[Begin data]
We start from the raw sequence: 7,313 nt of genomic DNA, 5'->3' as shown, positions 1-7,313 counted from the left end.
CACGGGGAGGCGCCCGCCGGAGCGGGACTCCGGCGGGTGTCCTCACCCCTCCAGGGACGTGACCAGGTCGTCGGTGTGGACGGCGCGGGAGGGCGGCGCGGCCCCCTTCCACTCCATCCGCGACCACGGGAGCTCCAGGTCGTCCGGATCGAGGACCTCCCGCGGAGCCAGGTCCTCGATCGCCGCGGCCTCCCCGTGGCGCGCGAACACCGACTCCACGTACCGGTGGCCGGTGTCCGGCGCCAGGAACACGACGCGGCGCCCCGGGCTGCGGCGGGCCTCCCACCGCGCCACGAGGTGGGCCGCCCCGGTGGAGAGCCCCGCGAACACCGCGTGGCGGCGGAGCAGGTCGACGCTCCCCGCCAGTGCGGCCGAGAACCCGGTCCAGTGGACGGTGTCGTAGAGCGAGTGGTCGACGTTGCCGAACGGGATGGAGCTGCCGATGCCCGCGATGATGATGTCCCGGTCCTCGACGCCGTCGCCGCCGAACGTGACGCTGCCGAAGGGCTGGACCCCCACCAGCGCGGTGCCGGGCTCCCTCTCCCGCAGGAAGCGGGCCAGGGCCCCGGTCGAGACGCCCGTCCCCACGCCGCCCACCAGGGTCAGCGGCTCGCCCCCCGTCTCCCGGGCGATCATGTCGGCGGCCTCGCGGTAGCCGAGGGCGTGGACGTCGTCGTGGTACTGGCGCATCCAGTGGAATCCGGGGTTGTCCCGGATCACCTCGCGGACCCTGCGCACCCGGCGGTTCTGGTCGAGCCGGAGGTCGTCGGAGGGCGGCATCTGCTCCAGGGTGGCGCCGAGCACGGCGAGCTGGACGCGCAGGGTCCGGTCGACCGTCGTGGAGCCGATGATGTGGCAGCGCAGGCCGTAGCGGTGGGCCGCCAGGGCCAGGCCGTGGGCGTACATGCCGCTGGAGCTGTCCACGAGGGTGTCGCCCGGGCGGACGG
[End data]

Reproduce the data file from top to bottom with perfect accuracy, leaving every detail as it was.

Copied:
We start from the raw sequence: 7,313 nt of genomic DNA, 5'->3' as shown, positions 1-7,313 counted from the left end.
CACGGGGAGGCGCCCGCCGGAGCGGGACTCCGGCGGGTGTCCTCACCCCTCCAGGGACGTGACCAGGTCGTCGGTGTGGACGGCGCGGGAGGGCGGCGCGGCCCCCTTCCACTCCATCCGCGACCACGGGAGCTCCAGGTCGTCCGGATCGAGGACCTCCCGCGGAGCCAGGTCCTCGATCGCCGCGGCCTCCCCGTGGCGCGCGAACACCGACTCCACGTACCGGTGGCCGGTGTCCGGCGCCAGGAACACGACGCGGCGCCCCGGGCTGCGGCGGGCCTCCCACCGCGCCACGAGGTGGGCCGCCCCGGTGGAGAGCCCCGCGAACACCGCGTGGCGGCGGAGCAGGTCGACGCTCCCCGCCAGTGCGGCCGAGAACCCGGTCCAGTGGACGGTGTCGTAGAGCGAGTGGTCGACGTTGCCGAACGGGATGGAGCTGCCGATGCCCGCGATGATGATGTCCCGGTCCTCGACGCCGTCGCCGCCGAACGTGACGCTGCCGAAGGGCTGGACCCCCACCAGCGCGGTGCCGGGCTCCCTCTCCCGCAGGAAGCGGGCCAGGGCCCCGGTCGAGACGCCCGTCCCCACGCCGCCCACCAGGGTCAGCGGCTCGCCCCCCGTCTCCCGGGCGATCATGTCGGCGGCCTCGCGGTAGCCGAGGGCGTGGACGTCGTCGTGGTACTGGCGCATCCAGTGGAATCCGGGGTTGTCCCGGATCACCTCGCGGACCCTGCGCACCCGGCGGTTCTGGTCGAGCCGGAGGTCGTCGGAGGGCGGCATCTGCTCCAGGGTGGCGCCGAGCACGGCGAGCTGGACGCGCAGGGTCCGGTCGACCGTCGTGGAGCCGATGATGTGGCAGCGCAGGCCGTAGCGGTGGGCCGCCAGGGCCAGGCCGTGGGCGTACATGCCGCTGGAGCTGTCCACGAGGGTGTCGCCCGGGCGGACGG